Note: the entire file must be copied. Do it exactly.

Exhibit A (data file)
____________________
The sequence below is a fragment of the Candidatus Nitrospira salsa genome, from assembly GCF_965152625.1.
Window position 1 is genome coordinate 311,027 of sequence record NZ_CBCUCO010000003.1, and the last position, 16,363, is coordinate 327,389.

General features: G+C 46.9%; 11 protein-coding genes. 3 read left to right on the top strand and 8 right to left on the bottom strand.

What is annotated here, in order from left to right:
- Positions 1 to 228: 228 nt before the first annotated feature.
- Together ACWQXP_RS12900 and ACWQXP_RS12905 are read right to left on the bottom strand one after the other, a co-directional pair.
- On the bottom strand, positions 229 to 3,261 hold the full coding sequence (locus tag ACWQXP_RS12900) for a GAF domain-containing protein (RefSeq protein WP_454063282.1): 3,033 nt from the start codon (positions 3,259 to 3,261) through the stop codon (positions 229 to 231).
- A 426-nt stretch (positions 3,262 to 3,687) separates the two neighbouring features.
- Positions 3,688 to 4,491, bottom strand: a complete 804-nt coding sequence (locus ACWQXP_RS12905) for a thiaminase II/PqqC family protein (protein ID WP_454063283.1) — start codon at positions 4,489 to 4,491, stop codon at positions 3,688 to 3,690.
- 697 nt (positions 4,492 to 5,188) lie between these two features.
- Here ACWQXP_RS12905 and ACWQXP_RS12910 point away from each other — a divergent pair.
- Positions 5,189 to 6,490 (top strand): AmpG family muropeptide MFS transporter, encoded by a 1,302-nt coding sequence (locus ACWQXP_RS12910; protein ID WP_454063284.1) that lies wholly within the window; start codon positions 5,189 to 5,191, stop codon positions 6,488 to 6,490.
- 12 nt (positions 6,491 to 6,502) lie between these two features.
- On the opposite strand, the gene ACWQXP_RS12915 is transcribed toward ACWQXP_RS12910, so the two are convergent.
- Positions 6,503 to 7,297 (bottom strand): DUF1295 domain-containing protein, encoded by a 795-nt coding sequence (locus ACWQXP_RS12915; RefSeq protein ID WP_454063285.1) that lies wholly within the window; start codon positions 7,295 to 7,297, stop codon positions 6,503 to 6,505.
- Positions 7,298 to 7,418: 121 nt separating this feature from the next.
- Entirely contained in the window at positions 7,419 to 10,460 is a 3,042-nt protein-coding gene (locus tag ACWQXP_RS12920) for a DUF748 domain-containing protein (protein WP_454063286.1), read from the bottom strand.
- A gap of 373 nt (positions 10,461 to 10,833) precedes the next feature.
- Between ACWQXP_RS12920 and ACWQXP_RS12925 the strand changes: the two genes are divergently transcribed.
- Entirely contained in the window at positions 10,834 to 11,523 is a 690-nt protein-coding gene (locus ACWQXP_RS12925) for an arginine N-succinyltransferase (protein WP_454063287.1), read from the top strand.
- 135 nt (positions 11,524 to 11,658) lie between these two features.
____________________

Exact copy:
The sequence below is a fragment of the Candidatus Nitrospira salsa genome, from assembly GCF_965152625.1.
Window position 1 is genome coordinate 311,027 of sequence record NZ_CBCUCO010000003.1, and the last position, 16,363, is coordinate 327,389.

General features: G+C 46.9%; 11 protein-coding genes. 3 read left to right on the top strand and 8 right to left on the bottom strand.

What is annotated here, in order from left to right:
- Positions 1 to 228: 228 nt before the first annotated feature.
- Together ACWQXP_RS12900 and ACWQXP_RS12905 are read right to left on the bottom strand one after the other, a co-directional pair.
- On the bottom strand, positions 229 to 3,261 hold the full coding sequence (locus tag ACWQXP_RS12900) for a GAF domain-containing protein (RefSeq protein WP_454063282.1): 3,033 nt from the start codon (positions 3,259 to 3,261) through the stop codon (positions 229 to 231).
- A 426-nt stretch (positions 3,262 to 3,687) separates the two neighbouring features.
- Positions 3,688 to 4,491, bottom strand: a complete 804-nt coding sequence (locus ACWQXP_RS12905) for a thiaminase II/PqqC family protein (protein ID WP_454063283.1) — start codon at positions 4,489 to 4,491, stop codon at positions 3,688 to 3,690.
- 697 nt (positions 4,492 to 5,188) lie between these two features.
- Here ACWQXP_RS12905 and ACWQXP_RS12910 point away from each other — a divergent pair.
- Positions 5,189 to 6,490 (top strand): AmpG family muropeptide MFS transporter, encoded by a 1,302-nt coding sequence (locus ACWQXP_RS12910; protein ID WP_454063284.1) that lies wholly within the window; start codon positions 5,189 to 5,191, stop codon positions 6,488 to 6,490.
- 12 nt (positions 6,491 to 6,502) lie between these two features.
- On the opposite strand, the gene ACWQXP_RS12915 is transcribed toward ACWQXP_RS12910, so the two are convergent.
- Positions 6,503 to 7,297 (bottom strand): DUF1295 domain-containing protein, encoded by a 795-nt coding sequence (locus ACWQXP_RS12915; RefSeq protein ID WP_454063285.1) that lies wholly within the window; start codon positions 7,295 to 7,297, stop codon positions 6,503 to 6,505.
- Positions 7,298 to 7,418: 121 nt separating this feature from the next.
- Entirely contained in the window at positions 7,419 to 10,460 is a 3,042-nt protein-coding gene (locus tag ACWQXP_RS12920) for a DUF748 domain-containing protein (protein WP_454063286.1), read from the bottom strand.
- A gap of 373 nt (positions 10,461 to 10,833) precedes the next feature.
- Between ACWQXP_RS12920 and ACWQXP_RS12925 the strand changes: the two genes are divergently transcribed.
- Entirely contained in the window at positions 10,834 to 11,523 is a 690-nt protein-coding gene (locus ACWQXP_RS12925) for an arginine N-succinyltransferase (protein WP_454063287.1), read from the top strand.
- 135 nt (positions 11,524 to 11,658) lie between these two features.